00:13:31 Speaker 2 

With us. 

00:13:32 Speaker 2 

But I think that’s possibly because we are a family business and we are. 

00:13:35 Speaker 2 

We care about the community, we care about the people who work for us and and fortunately they seem to care about us and the Community too. 

00:13:37 Speaker 1 


00:13:42 Speaker 1 

When, as your son Michael grew up, he became a part of the picture. 

00:13:46 Speaker 2 

Well, Michael was just in his late teens at university when his father died and we. 

00:13:55 Speaker 2 

Sort of had a an understanding that we would let five years go by and see how he felt about it, where he really wanted to go. 

00:14:03 Speaker 2 

And so I’m a very lucky lady because he decided that. 

00:14:07 Speaker 2 

Broadcasting was something he really wanted to do and he really is running not only CHW, but we have a sister station, CJ. 



00:14:14 Speaker 2 

Or in Mississauga, he runs that, too, and does it very successfully. 

00:14:18 Speaker 1 

In 1967, when Howard died, you suddenly had to take over the whole shop. What was that like? 

00:14:22 Speaker 2 

That’s right. 

00:14:24 Speaker 2 

Well, in actual fact, while emotionally it was tremendously difficult from a point of view of practicality, it wasn’t because I had helped build the station and had been there and been a part of everything we worked together on everything we did. 

00:14:38 Speaker 2 

So it wasn’t like someone coming having to come in and pick it up, who didn’t really know anything about it. 

00:14:43 Speaker 2 

I really didn’t know what I was doing. 

00:14:44 Speaker 2 

And so while it was, as I say, emotionally awfully difficult from a practical point of view, it wasn’t. 

00:14:52 Speaker 2 

And I was exceedingly lucky.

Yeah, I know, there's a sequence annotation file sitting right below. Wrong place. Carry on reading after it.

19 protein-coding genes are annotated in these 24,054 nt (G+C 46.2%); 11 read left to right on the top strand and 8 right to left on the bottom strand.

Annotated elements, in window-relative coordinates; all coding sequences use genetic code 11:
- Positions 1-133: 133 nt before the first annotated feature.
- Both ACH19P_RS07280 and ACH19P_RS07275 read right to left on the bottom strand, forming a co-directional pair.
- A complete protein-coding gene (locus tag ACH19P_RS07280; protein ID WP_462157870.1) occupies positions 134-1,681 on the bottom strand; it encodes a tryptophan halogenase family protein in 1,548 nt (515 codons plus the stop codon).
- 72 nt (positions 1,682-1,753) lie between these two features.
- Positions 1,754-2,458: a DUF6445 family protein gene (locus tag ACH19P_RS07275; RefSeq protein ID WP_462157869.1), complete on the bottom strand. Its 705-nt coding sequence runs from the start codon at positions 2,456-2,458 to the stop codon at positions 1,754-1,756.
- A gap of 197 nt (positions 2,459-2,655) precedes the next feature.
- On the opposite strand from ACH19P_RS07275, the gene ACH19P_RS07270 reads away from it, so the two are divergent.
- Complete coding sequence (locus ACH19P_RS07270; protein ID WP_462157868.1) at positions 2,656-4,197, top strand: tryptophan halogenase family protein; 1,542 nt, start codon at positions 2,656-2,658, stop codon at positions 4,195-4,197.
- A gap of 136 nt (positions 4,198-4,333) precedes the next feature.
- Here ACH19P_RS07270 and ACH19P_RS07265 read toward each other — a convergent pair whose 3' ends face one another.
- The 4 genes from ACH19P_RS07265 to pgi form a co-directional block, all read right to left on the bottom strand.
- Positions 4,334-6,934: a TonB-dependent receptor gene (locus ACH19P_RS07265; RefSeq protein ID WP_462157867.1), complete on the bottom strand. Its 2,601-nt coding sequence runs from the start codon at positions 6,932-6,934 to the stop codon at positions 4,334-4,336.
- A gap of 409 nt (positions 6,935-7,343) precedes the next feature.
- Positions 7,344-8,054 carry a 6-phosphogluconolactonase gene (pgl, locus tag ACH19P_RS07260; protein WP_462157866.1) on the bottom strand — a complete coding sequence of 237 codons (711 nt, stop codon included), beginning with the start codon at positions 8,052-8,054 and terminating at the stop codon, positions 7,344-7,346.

00:14:53 Speaker 2 

You know, feeling that I had awfully good people with me and the people who had been with the station for a long. 

00:15:00 Speaker 2 

And who were extremely supportive, plus the children who were both very keen that we keep it and and let’s go on and and make it bigger and better. 

00:15:08 Speaker 1 

You know, did you learn much from those early days that you used later to your 1940s OC and Hamilton and? 

00:15:15 Speaker 2 

Oh, I think so, yes. 

00:15:17 Speaker 1 

Got a different kind of radio though. 

00:15:18 Speaker 2 

Wasn’t it was a different kind of radio but still show business, you know? 

00:15:21 Speaker 2 

And I think that’s something that everybody has to remember when I talked to young people. 

00:15:25 Speaker 2 

That’s one of the things I keep trying to say to them. 

00:15:27 Speaker 2 

You know it’s it’s show business and it’s as close as you’re going to get and make it good. 

00:15:33 Speaker 1 

It’s been good to you. 

00:15:34 Speaker 2 

That’s it. 

00:15:35 Speaker 2 

Sure has been good to me and very, very. 

00:15:36 Speaker 1 

Good to me. 

00:15:38 Speaker 1 

It’s been a pleasure. 

00:15:38 Speaker 1 

Talking to you. 

00:15:39 Speaker 2 

Thank you. 

00:15:39 Speaker 2 

It’s been a pleasure to be. 

00:15:40 Speaker 1 

Part of this this has been Gene Cain interviewed by Phil Stone and Winnipeg in November 1988.